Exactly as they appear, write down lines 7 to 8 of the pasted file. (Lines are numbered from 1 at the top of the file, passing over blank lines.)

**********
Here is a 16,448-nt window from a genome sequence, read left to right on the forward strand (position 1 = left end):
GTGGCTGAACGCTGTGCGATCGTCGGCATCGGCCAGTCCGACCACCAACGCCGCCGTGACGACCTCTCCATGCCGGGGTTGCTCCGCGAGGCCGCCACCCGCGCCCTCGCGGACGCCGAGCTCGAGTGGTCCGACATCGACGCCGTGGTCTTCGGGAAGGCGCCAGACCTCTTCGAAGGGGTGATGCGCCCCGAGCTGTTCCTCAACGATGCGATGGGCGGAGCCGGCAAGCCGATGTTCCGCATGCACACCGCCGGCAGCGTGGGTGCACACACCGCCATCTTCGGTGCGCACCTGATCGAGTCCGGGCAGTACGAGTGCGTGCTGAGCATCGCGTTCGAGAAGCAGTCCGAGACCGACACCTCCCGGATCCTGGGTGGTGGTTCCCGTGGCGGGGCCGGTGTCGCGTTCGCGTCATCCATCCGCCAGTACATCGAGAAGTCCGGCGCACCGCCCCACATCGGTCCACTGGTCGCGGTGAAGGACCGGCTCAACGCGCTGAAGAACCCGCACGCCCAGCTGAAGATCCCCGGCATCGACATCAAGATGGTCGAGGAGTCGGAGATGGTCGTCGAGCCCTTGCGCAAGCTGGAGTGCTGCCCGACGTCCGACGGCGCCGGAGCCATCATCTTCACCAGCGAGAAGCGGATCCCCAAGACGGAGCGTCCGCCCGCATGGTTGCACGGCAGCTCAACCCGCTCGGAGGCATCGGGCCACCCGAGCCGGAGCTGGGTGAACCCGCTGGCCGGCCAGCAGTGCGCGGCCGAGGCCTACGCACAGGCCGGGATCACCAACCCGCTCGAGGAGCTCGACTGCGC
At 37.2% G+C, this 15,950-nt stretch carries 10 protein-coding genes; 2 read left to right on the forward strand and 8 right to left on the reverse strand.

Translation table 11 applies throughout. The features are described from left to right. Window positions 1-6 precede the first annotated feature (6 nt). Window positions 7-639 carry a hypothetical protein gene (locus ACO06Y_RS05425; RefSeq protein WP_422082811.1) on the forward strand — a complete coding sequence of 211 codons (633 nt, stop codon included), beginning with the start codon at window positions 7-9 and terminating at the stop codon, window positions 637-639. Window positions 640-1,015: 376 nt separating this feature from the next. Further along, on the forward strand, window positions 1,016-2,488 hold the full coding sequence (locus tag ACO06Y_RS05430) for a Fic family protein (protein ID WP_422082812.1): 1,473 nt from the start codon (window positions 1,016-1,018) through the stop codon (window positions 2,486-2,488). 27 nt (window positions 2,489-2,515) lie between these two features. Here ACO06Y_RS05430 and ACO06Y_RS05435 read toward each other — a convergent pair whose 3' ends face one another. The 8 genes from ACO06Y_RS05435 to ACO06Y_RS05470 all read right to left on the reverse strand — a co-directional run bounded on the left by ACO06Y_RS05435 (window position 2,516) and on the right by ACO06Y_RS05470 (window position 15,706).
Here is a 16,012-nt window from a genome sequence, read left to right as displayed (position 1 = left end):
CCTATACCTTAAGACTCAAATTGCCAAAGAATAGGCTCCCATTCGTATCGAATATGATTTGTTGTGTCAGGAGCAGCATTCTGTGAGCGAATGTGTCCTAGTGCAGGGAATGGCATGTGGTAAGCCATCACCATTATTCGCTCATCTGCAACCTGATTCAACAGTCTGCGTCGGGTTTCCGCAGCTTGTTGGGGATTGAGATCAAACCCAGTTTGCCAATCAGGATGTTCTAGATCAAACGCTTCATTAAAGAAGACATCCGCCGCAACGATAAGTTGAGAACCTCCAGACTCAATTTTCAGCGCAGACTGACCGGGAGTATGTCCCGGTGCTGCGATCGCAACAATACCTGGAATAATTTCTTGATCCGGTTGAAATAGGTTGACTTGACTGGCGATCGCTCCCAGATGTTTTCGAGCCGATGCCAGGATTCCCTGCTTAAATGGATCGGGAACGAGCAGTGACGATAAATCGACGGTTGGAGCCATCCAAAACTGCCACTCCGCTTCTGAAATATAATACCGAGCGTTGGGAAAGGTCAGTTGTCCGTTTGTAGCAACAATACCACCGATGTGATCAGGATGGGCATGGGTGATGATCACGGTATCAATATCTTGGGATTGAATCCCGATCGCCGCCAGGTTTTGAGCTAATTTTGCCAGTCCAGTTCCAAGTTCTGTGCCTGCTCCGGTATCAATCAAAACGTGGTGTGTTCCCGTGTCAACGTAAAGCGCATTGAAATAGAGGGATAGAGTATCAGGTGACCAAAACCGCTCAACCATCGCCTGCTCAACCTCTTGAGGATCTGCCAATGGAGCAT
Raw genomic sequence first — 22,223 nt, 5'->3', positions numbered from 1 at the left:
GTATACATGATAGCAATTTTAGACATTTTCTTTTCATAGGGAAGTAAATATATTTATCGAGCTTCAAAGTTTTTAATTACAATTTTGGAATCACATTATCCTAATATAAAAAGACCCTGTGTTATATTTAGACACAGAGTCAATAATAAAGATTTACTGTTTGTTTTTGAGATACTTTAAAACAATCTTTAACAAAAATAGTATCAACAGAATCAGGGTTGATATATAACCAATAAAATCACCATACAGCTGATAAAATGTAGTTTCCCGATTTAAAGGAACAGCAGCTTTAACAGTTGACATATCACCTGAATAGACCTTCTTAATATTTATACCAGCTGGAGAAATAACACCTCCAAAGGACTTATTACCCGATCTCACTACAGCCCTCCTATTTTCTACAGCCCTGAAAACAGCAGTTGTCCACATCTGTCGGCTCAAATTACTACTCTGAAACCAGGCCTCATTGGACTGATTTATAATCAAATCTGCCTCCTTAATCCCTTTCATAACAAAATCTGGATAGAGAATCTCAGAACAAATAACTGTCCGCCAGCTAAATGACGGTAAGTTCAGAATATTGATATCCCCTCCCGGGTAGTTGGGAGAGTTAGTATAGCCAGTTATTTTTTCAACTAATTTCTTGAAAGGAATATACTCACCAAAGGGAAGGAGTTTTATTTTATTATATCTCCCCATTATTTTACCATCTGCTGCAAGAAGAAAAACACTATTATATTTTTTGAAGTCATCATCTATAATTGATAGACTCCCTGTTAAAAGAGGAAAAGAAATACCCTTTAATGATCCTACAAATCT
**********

Raw genomic sequence first — 22,223 nt, 5'->3', positions numbered from 1 at the left:
GTATACATGATAGCAATTTTAGACATTTTCTTTTCATAGGGAAGTAAATATATTTATCGAGCTTCAAAGTTTTTAATTACAATTTTGGAATCACATTATCCTAATATAAAAAGACCCTGTGTTATATTTAGACACAGAGTCAATAATAAAGATTTACTGTTTGTTTTTGAGATACTTTAAAACAATCTTTAACAAAAATAGTATCAACAGAATCAGGGTTGATATATAACCAATAAAATCACCATACAGCTGATAAAATGTAGTTTCCCGATTTAAAGGAACAGCAGCTTTAACAGTTGACATATCACCTGAATAGACCTTCTTAATATTTATACCAGCTGGAGAAATAACACCTCCAAAGGACTTATTACCCGATCTCACTACAGCCCTCCTATTTTCTACAGCCCTGAAAACAGCAGTTGTCCACATCTGTCGGCTCAAATTACTACTCTGAAACCAGGCCTCATTGGACTGATTTATAATCAAATCTGCCTCCTTAATCCCTTTCATAACAAAATCTGGATAGAGAATCTCAGAACAAATAACTGTCCGCCAGCTAAATGACGGTAAGTTCAGAATATTGATATCCCCTCCCGGGTAGTTGGGAGAGTTAGTATAGCCAGTTATTTTTTCAACTAATTTCTTGAAAGGAATATACTCACCAAAGGGAAGGAGTTTTATTTTATTATATCTCCCCATTATTTTACCATCTGCTGCAAGAAGAAAAACACTATTATATTTTTTGAAGTCATCATCTATAATTGATAGACTCCCTGTTAAAAGAGGAAAAGAAATACCCTTTAATGATCCTACAAATCT